Volume 40 | Issue 65
DOL announced that it will not at this point further delay its fiduciary rule June 9 applicability date. While it will focus on compliance assistance rather than enforcement through January 1, 2018, as of June 9, 2017, participants can bring class action lawsuits against fiduciaries under the final rule.
In April, the DOL delayed by 60 days the applicability date for its “fiduciary rule” that expanded the scope of the definition of fiduciary for employer-sponsored plans as well as non-ERISA investment vehicles like IRAs and health savings accounts. (See our FYI Alert from April 5, 2017.) It also delayed the written disclosures and fiduciary representations under the revised prohibited transaction exemptions to create a phased implementation/transition period until the January 1, 2018 full compliance deadline.
Many stakeholders advocated for an additional extension, hoping that the confirmation of Labor Secretary Alexander Acosta would prompt action on President Trump’s February 3, 2017 directive to re-evaluate the effect of the rule and its likely impact on retirement savings efforts. (See our February 6, 2017 FYI Alert).
Acosta Says No Can Do
In a May 22, 2017 Wall Street Journal opinion column, Acosta stated that there is “no principled legal basis to change the June 9 date” while the DOL re-evaluates the rule in accordance with President Trump’s directive by seeking additional public input and considering the merits of a further delay or a change. Specifically, he concluded that the Administrative Procedures Act did not allow for postponement of the applicability date without another round of public comment on a proposal.
Gentle Enforcement and FAQs
Along with Acosta’s comments, DOL released Field Assistance Bulletin 2017-2, which explains that DOL will focus on providing compliance assistance during the phased implementation period. In the FAB, DOL instructs its enforcement personnel not to pursue claims against fiduciaries who are working “diligently and in good faith” to comply with the rule and exemptions, or to treat those fiduciaries as violating the rule and its exemptions during the phased implementation period. The guidance also confirmed that, for fiduciaries making this diligent effort, IRS will not apply IRC Section 4975 prohibited transaction excise taxes for any transactions and reporting obligations that DOL’s enforcement policy affects. DOL said it will consider additional temporary relief to the extent circumstances merit it.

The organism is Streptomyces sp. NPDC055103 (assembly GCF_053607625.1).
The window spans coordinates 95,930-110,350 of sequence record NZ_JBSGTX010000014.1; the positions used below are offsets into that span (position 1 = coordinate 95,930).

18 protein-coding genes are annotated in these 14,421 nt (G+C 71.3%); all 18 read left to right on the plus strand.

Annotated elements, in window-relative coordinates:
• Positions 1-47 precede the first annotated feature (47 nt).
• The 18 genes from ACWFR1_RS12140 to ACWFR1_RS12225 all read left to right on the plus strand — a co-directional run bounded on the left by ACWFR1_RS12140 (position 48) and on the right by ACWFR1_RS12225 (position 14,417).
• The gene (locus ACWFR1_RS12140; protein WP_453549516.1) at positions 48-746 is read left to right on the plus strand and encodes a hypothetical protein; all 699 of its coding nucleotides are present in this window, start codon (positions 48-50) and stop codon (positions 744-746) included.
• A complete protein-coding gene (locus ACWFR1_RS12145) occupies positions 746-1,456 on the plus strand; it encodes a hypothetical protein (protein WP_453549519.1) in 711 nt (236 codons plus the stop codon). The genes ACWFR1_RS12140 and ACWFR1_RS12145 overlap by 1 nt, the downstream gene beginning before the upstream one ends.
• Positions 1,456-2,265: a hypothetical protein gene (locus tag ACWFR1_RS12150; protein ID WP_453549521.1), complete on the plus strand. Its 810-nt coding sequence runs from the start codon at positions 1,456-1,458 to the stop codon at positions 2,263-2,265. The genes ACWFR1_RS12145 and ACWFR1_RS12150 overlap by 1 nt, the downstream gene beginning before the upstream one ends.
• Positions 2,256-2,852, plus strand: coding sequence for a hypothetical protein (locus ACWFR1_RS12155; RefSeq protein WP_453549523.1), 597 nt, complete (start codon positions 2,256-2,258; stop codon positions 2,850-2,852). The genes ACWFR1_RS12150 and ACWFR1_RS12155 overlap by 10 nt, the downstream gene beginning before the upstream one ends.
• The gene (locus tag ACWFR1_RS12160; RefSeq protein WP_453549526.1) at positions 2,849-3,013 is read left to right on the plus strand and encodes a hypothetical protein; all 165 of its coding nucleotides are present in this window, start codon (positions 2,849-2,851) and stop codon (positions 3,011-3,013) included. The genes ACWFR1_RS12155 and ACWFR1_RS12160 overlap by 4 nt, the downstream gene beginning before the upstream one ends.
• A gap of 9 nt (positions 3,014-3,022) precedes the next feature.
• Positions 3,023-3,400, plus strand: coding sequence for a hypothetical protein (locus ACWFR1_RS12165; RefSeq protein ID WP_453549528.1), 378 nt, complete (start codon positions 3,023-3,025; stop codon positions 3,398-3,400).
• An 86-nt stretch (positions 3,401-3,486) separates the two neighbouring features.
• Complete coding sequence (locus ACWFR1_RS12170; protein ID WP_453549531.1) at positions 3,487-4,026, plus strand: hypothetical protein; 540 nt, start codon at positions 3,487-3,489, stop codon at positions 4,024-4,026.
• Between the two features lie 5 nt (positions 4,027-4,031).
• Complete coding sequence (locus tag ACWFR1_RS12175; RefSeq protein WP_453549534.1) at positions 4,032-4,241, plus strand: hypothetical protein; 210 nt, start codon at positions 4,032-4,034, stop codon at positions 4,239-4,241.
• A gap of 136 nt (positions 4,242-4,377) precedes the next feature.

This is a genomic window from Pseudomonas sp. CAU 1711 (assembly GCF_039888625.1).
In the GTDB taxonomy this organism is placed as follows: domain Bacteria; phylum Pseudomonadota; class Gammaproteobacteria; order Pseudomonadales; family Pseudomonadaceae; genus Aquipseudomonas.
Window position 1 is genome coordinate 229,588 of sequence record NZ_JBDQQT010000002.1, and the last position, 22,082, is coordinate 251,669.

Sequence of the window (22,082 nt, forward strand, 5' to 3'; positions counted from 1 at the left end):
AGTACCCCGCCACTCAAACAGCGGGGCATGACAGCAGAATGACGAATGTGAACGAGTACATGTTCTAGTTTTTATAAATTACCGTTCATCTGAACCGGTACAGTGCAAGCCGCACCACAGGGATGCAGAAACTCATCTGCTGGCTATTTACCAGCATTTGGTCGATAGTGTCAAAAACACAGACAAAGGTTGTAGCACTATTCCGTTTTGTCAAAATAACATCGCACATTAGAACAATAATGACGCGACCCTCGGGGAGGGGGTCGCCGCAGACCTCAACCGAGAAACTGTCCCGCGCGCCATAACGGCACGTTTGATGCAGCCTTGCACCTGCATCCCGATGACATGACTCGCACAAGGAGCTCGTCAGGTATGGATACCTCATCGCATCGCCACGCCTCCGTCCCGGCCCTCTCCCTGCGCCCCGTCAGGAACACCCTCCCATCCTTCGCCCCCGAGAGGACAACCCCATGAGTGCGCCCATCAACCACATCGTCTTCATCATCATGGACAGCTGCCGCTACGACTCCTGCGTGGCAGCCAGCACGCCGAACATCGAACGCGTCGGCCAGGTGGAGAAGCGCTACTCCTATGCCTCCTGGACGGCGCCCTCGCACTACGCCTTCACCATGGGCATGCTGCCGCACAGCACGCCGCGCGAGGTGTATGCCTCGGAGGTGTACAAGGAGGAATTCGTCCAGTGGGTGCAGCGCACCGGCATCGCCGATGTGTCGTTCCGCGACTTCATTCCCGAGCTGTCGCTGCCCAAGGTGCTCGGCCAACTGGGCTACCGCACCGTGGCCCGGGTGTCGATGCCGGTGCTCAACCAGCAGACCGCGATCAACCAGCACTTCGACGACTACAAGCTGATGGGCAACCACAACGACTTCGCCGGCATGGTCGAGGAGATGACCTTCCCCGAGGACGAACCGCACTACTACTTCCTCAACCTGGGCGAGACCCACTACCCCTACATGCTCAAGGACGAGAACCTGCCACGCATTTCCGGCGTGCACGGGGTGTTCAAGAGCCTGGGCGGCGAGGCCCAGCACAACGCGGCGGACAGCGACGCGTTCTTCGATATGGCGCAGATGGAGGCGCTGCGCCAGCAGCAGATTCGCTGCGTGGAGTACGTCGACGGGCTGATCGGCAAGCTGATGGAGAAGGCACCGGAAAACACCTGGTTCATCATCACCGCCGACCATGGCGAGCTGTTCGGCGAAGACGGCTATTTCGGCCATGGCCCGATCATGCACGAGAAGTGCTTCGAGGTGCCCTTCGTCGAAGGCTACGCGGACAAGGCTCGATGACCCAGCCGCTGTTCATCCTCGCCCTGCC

Comment. As DOL acknowledged, its enforcement policy does not bar participant lawsuits during the transition period. This means that, as of June 9, 2017, participants can bring class action lawsuits against fiduciaries under the final rule for breaches that occur on or after that date. See our April 22, 2016 For Your Information for more on the types of scenarios that could lead participants to bring fiduciary breach claims.
DOL also provided FAQs on the transition enforcement period. Q12 lists examples of plan communications to participants about increasing their contributions that the DOL considers informative, rather than fiduciary, in nature. Specifically, DOL clarifies that plans can customize communications to include information about the particular participant’s current contribution rate and its impact on projected retirement income, or on the amount of employer matching contribution, of an increase in that rate, without triggering fiduciary status. In these examples, the plan stops short of stating that the participant should increase his or her plan contributions.
The other FAQs, to which plan service providers are likely to pay close attention, explain that, under the final rule, advisers and financial institutions must:
- “Give advice that is in the “best interest” of the retirement investor. This best interest standard has two chief components: prudence and loyalty:
- Under the prudence standard, the advice must meet a professional standard of care as specified in the text of the exemption;
- Under the loyalty standard, the advice must be based on the interests of the customer, rather than the competing financial interest of the adviser or firm;
- Charge no more than reasonable compensation; and
- Make no misleading statements about investment transactions, compensation, and conflicts of interest.”
The FAQs also explain how these standards relate to the prohibited transaction exemptions.
In crafting this rule, the DOL aimed to broaden the scope of fiduciary investment advice – and thereby make it easier for it, and participants, to establish fiduciary liability. Although the DOL’s focus on compliance assistance during this transition period is helpful, plan sponsors may still face litigation risk via participant lawsuits. DOL’s presidentially directed review could ultimately lead to a rollback or revision of the final rule – but, for the time being, uncertainty remains.